Laryngeal surgery is one of the indications for tracheotomy. During and after laryngeal surgery, edema of the laryngeal mucosa may cause life-threatening dyspnea. Another indication is severe trauma to the nose. Obstruction of the nose obviously does not preclude respiration when the dog or cat breathes through its mouth, but neither cats nor dogs appear to be able to do this continuously when at rest or sleeping. Hence they usually become hypoxic and hypercapnic during sleep if the nose is obstructed. Tracheotomy can prevent this distress and even death due to insufficient oxygenation of the heart and brain and respiratory acidosis.

Surgical technique of tracheotomy

A tracheotomy is always performed in a previously intubated patient. Remember that in the living dyspneic animal there is always an opening to the airway, however small and difficult to find, for without it the animal would not be alive. Introducing an endotracheal tube always requires anesthesia. In the dyspneic patient the brain may be more sensitive to anesthetic drugs, and the safest approach is to use an intravenously administered anesthetic in low doses, while observing the effect during injection. Medetomidine and propofol is an appropriate combination. Once the endotracheal tube is in place and the patient's condition is stable, the patient is placed in dorsal recumbency and the ventral side of the neck is clipped and otherwise prepared for sterile surgery. Sterile tracheal cannulas in several sizes are made ready. The diameter should be just large enough to permit insertion of the cannula, as a rule it is a round hole with a diameter of the distance across two tracheal rings. The trachea cannula should hang loosely in the tracheal lumen, with the inner opening pointing in the direction of the lungs. A small transverse skin incision is made over the cervical trachea and the subcutis is removed over the trachea until the tracheal rings are visible. A pointed scalpel is used to make a round opening in the trachea exactly fitting the tracheal cannula. Before inserting the cannula the previously placed endotracheal tube should be slowly removed until it is no longer visible through the opening. The cannula is then inserted, sutured to the skin, and also anchored with a soft cord around the neck. In cats it is important to also tape the cannula in place, because cats often try to remove the cannula, as dogs seldom do. The string and tape should be loose enough to avoid jugular vein obstruction.

Risks of dyspnea after tracheotomy

A tracheal cannula introduces dry air into the trachea and bronchi. Any mucus or pus tends to congeal in the lumen of the trachea cannula, causing obstruction. The best way to handle this problem is to use cannulas consisting of an outer and an inner cannula. The inner cannula can be removed and cleaned without disturbing the fixation of the outer cannula. The cleaning of the cannula should be performed every two hours, 24 hours a day.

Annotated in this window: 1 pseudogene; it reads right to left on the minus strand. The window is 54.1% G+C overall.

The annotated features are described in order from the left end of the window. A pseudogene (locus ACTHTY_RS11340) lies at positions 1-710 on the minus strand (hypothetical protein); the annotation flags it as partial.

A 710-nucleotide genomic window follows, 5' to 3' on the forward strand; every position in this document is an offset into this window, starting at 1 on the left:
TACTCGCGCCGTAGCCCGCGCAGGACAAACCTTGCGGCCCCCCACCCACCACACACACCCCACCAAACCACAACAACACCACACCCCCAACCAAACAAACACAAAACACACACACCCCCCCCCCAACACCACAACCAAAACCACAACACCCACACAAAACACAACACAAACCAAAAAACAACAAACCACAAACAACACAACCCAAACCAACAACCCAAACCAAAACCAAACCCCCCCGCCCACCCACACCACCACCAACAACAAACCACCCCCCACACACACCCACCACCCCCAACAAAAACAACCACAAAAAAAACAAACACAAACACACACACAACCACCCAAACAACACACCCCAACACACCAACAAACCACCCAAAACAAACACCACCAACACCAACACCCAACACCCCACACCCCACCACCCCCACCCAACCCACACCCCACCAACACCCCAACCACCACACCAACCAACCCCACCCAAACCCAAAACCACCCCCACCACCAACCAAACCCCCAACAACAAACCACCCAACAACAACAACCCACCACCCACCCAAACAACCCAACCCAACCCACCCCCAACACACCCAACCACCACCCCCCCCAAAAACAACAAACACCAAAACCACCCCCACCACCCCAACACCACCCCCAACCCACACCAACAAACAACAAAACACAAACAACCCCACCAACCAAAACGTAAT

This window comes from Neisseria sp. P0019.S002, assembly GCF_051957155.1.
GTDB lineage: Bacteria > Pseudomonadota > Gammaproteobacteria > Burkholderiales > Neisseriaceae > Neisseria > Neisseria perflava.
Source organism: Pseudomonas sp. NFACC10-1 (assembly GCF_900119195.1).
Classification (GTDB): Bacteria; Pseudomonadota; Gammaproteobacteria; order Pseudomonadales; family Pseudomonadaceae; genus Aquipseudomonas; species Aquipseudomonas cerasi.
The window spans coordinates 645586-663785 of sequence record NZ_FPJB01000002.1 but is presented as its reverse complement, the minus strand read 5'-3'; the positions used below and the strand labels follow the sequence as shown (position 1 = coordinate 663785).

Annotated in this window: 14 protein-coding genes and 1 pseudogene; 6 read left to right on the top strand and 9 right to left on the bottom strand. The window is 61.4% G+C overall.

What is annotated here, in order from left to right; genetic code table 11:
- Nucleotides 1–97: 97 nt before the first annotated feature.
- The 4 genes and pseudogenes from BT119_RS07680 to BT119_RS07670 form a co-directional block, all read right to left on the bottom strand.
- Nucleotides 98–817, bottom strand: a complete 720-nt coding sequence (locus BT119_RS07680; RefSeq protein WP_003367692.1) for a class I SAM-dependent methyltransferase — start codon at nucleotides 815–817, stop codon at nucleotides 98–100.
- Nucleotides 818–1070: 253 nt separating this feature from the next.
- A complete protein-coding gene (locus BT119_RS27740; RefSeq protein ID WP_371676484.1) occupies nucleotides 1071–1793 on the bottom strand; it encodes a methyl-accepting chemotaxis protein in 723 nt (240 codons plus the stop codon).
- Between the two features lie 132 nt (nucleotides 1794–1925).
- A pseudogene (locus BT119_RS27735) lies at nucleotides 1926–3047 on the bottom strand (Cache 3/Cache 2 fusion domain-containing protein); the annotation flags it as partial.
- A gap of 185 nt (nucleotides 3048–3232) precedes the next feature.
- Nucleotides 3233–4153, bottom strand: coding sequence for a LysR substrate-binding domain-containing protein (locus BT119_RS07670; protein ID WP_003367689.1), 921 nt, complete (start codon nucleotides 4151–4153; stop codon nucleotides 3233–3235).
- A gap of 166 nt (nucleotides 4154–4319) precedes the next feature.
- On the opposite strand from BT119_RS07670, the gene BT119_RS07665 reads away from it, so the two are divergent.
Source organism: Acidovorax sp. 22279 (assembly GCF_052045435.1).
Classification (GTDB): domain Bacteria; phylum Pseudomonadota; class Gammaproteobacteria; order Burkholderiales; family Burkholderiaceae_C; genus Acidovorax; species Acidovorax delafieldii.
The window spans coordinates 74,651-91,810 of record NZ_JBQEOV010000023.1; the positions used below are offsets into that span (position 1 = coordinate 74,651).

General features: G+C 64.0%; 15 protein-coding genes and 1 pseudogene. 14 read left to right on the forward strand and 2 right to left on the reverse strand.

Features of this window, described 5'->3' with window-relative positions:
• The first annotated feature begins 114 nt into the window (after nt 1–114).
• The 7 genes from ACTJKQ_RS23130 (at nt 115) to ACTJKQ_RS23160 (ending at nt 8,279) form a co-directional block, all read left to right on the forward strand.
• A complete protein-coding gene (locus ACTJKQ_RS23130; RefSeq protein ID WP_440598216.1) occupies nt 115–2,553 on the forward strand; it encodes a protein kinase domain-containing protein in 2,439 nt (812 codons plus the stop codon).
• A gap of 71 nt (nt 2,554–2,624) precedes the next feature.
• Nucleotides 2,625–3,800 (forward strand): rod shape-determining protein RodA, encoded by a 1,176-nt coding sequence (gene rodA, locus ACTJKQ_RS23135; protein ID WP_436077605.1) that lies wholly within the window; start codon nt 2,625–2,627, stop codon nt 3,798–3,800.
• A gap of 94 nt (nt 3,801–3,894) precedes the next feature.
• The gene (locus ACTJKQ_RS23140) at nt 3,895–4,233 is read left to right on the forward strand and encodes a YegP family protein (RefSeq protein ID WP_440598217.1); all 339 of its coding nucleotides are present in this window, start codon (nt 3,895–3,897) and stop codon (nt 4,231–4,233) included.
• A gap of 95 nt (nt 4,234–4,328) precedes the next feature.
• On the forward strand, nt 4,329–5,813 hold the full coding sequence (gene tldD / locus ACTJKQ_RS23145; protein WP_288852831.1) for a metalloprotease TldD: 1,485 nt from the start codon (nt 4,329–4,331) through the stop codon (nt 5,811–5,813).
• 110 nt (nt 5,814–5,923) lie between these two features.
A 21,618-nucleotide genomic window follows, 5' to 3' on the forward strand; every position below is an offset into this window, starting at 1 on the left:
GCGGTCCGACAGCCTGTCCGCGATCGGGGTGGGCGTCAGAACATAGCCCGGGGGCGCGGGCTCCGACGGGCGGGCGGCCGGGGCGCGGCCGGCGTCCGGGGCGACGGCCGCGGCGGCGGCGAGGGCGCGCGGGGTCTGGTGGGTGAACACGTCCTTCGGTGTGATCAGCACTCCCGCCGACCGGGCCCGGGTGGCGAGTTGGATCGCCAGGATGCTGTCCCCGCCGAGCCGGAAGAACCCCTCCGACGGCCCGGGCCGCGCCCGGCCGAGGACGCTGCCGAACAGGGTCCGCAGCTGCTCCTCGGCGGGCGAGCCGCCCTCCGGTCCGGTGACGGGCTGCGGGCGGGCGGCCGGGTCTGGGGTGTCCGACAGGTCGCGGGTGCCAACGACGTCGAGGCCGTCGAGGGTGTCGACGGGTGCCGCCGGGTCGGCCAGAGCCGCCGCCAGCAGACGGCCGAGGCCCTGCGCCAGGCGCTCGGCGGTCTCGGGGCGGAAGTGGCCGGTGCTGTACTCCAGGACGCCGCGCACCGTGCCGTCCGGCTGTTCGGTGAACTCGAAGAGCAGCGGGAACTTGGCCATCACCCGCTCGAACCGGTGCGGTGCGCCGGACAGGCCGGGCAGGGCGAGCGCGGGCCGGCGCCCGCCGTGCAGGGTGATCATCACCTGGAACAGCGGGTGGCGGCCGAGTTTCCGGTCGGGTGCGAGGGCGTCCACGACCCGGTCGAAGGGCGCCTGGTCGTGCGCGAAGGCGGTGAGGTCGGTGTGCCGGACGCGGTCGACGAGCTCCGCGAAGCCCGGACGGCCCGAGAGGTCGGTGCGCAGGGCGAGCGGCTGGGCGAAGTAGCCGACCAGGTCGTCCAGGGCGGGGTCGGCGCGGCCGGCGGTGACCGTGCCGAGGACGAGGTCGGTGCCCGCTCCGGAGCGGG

A tracheal cannula should be made of rigid material and not plastic that softens at body temperature. The latter often flatten in the tracheal wound so that their lumen becomes dangerously narrow. The cannula should be extra long for dogs, so that it does not slip out of the tracheal opening and become lodged in the subcutis, which is very dangerous and may easily escape the caretaker's attention.

Bronchopneumonia is another risk for an unprotected airway. The surroundings should be kept clean, the hands should be washed and gloves should be worn to handle the inner cannula, and a broad-spectrum antibiotic should be administered for the duration of the use of the tracheal cannula.

Removal of the trachea cannula

The cannula can be safely removed when inspection under anesthesia reveals satisfactory resolution of the initial obstructive lesion. After the cannula is removed, the patient is kept under close observation for 20 minutes or longer. To avoid the development of subcutaneous emphysema, the wound in the trachea and skin is never sutured. Its spontaneous closure is effective in 20 minutes and complete in three days. The transverse incision of the skin over the trachea aids rapid skin healing.

A tracheotomy is a wonderful tool in experienced hands and every careful veterinarian should be able to place it correctly. The care of the patient with a tracheal cannula should be planned, for the cleaning procedure is a burden and should be shared among those available.

Speaker Information
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A. J. Venker-van Haagen, DVM, PhD, DECVS
Department of Clinical Sciences of Companion Animals
Faculty of Veterinary Medicine, University Utrecht
Utrecht, The Netherlands